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December 22, 2012 • Vol. 133 No. 51 514 S. Kalamazoo Ave. in Marshall, MI • Phone 269-781-5444 and FAX 269-781-7766 • www.advisor-chronicle.com

In The News:

Marshall coalition tackles problem of prescription drug abuse After a couple of years’ hiatus following its failed effort to obtain grant funding, the latest incarnation of the Marshall coalition of the Substance Abuse Council held its first meeting Dec. 13 to address ways they could make inroads in the community to raise awareness of substance abuse, especially prescription drug abuse among teens. “We don’t have to make this about the money; we want to do a few things in Marshall, something the community can get involved in,” said SAC Executive Director Dawn Smith. She said law enforcement officials have seen a huge increase among young adults using Methamphetamine, commonly referred to as Meth, in Marshall, but prescription drug use is the big concern among teens. See story on page 28

City Council recognizes ‘downtown lady’ for clean up efforts At the Marshall City Council meeting on Dec. 17, the council gave a certificate of recognition to Sharon Linklater for her community service efforts to clean up Marshall’s downtown. “I’ve got to tell you, this lady doesn’t stop,” said Councilwoman Kathy Miller. “She’s a one woman department. I think every time the public sees her, they need to tip their hat to her because this lady does it all.” See story on page 50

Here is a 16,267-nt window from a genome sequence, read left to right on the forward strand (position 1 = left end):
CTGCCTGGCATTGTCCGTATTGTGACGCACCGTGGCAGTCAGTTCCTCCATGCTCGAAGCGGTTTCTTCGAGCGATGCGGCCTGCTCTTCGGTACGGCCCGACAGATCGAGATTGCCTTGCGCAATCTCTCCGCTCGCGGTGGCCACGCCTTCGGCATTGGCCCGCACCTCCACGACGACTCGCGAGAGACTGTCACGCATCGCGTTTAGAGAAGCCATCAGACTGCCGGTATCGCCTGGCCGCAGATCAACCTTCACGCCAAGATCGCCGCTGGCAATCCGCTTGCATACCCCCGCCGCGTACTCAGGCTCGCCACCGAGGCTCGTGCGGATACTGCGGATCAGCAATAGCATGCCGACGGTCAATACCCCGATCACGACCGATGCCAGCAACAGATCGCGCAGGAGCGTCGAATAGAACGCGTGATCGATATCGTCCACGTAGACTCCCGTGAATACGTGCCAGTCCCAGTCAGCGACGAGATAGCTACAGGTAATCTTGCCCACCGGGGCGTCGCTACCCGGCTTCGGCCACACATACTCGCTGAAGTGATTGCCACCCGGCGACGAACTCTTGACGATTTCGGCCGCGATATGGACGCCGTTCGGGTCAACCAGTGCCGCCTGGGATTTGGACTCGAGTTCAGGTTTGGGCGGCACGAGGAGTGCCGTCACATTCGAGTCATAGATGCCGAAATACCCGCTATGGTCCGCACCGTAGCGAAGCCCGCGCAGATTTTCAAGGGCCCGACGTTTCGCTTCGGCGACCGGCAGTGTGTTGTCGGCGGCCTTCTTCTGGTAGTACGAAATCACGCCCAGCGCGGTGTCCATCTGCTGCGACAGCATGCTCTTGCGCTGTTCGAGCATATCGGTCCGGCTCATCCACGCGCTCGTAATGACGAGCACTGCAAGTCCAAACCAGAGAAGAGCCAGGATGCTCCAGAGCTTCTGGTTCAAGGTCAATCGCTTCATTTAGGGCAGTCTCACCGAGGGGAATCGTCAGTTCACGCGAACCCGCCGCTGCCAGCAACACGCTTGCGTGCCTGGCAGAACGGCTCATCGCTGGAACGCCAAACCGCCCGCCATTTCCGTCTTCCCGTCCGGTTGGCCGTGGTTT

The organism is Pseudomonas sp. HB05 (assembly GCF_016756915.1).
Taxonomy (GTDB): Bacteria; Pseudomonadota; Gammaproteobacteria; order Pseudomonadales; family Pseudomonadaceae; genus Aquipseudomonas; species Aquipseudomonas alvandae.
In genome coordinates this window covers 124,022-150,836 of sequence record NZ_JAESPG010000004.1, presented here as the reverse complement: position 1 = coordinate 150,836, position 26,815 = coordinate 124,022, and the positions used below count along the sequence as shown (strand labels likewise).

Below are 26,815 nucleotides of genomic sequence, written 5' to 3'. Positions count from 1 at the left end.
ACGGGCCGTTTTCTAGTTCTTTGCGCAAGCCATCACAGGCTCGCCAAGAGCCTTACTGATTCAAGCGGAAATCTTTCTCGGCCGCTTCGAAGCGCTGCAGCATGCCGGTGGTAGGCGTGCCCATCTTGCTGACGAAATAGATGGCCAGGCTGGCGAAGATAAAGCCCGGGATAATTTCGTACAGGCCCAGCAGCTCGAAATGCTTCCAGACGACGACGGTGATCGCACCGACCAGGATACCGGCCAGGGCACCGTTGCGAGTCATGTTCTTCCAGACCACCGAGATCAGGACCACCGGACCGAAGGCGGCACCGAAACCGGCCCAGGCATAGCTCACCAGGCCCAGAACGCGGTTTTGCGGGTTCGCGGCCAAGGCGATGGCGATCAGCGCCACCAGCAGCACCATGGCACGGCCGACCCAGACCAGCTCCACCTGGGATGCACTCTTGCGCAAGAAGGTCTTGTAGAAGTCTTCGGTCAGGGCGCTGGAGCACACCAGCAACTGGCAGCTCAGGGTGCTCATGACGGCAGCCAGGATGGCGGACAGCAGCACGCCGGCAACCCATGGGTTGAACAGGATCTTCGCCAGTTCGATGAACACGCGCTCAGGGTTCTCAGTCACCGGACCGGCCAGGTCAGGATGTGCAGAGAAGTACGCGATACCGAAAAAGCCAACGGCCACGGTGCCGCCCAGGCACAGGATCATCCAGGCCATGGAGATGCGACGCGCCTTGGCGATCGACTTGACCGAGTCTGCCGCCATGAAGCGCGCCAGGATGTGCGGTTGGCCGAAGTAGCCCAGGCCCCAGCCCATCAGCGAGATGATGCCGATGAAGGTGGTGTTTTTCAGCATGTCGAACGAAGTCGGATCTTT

Nearly 50 kids team up with authorities to shop Battle Creek and Calhoun County area law enforcement agencies teamed up with local youth on Dec. 15 to help each of them spend an $86 gift card at Walmart in the first local “Shop with a Cop” program. “Next year, and this might be premature to say, but I hope it goes countywide so other departments like the Homer Police Department, the Marshall Police Department, the Tribal Police and maybe even all of the fire departments can get involved, too,” said Calhoun County Office of the Sheriff Deputy Jeff Edwards, who served on the committee organizing the event. See story on page 32

Marshall City Council continues building discussions The Marshall City Council meeting began its meeting Dec. 17 with the lone public comment from realtor Jerry Clifton regarding the discussion to build a new police facility and renovate the fire department. “The economy has put this venture in the garbage can,” he said. “This building project has taken precedence over the needs and the welfare of the servants of this community...Brick and mortar will not solve any of the community’s problems at this time.” See story on page 17

City recognizes employees at holiday luncheon During the city’s annual luncheon on Dec. 18, Marshall City Manager Tom Tarkiewicz and the City Council recognized employees for their service with a potluck lunch and awards ceremony. Tarkiewicz presented the 2012 “Beyond the Call of Duty Award” to Jim Schwartz for completing fire staff and command school, while working his fulltime job as police chief with the Marshall Police Department.” It was a surprise,” Schwartz said. “I was very appreciative of the recognition. I know all the staff of the city of Marshall are all very dedicated employees, and to be singled out is quite humbling.” See story on page 22